Wicker "started in journalism in 1949 at the weekly Sandhill Citizen in Aberdeen, N.C., where he was paid $37.50 a week to report on such local news stories as the discovery of "the first beaver dam in anyone's memory on a local creek," he later recalled. He moved on to the Winston-Salem Journal, which sent hm to Washington, and to The Tennessean in Nashville, then the Washington bureau of The New York Times, where he became a White House correspondent -- the only one in President John F. Kennedy's motorcade in Dallas on Nov. 22, 1963. His "precise, fact-heavy" account of the day, as the BBC called it, "vaulted him to prominence overnight." A year later, he became bureau chief, and in 1966 began a column, "In the Nation," that continued until his retirement in 1991.
Wicker's friends surely liked this description of him by Robert McFadden in the Times: "Mr. Wicker was a hefty man, 6 feet 2 inches tall, with a ruddy face, jowls, petulant lips and a lock of unruly hair that dangled boyishly on a high forehead. He toiled in tweeds in pinstriped Washington, but seemed more suited to a hammock and straw hat on a lazy summer day. The casual gait, the easygoing manner, the down-home drawl set a tone for audiences, but masked a fiery temperament, a ferocious work ethic, a tigerish competitiveness and a stubborn idealism, qualities that made him a perceptive observer of the American scene for more than a half century."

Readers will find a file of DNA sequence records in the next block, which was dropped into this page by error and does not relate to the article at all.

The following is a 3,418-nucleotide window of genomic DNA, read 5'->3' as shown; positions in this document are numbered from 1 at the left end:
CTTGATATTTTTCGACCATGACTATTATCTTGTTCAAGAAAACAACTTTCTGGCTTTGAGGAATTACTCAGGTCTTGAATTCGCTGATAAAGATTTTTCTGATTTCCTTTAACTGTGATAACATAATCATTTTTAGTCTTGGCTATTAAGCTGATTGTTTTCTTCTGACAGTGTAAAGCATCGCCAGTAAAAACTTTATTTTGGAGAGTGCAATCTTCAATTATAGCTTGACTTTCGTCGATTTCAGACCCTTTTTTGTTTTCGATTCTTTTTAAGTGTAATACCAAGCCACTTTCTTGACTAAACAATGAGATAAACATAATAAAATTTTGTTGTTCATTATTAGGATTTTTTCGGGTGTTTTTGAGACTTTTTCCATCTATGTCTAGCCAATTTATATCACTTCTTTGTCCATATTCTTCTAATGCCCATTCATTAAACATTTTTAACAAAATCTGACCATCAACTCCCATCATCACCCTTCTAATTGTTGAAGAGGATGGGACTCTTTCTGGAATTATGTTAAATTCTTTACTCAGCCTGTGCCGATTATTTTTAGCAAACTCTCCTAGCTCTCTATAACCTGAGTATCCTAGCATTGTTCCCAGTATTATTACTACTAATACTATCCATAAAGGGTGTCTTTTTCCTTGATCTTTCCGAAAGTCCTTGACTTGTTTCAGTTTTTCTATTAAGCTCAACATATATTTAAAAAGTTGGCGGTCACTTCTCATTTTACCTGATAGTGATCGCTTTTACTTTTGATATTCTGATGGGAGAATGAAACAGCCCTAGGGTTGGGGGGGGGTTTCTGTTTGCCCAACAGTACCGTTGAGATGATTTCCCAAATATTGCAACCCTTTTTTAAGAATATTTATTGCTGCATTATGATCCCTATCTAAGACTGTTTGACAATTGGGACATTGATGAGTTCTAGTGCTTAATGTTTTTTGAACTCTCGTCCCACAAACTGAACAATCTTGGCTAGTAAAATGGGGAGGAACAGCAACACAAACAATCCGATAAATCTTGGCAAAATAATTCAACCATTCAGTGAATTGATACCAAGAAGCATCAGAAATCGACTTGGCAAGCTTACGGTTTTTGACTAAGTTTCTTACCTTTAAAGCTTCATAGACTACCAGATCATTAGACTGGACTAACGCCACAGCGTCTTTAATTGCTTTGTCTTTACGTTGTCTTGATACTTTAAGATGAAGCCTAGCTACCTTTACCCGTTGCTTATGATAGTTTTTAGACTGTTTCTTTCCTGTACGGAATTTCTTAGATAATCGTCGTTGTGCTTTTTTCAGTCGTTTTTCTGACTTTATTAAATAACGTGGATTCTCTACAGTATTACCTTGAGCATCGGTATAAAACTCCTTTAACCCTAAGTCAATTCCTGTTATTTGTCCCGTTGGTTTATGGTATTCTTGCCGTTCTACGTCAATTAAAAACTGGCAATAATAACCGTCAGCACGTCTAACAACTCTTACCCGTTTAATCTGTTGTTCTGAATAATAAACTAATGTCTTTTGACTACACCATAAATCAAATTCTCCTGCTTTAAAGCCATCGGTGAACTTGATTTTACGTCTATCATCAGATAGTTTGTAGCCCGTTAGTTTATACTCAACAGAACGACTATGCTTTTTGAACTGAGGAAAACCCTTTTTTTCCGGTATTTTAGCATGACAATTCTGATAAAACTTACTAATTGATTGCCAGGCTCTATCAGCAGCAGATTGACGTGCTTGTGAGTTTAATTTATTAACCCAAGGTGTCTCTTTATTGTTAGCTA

"He was attacked by conservatives and liberals, by politicians high and low, by business interests, labor leaders and others, and for a time his activism — crossing the line from observer to participant in news events — put him in disfavor with many mainstream journalists," McFadden notes, pointing out Wicker's role as observer-cum-mediator at the Attica, N.Y., prison riot in 1971.
Tom Wicker means something to us at the Institute for Rural Journalism and Community Issues because was "an engaged journalist" like institute co-founder Al Smith, as Wicker's former colleague at The Tennessean, Jim Squires, wrote. The institute's other co-founder was the late Rudy Abramson, who worked with Wicker and Squires in Nashville before joining the Los Angeles Times Washington bureau.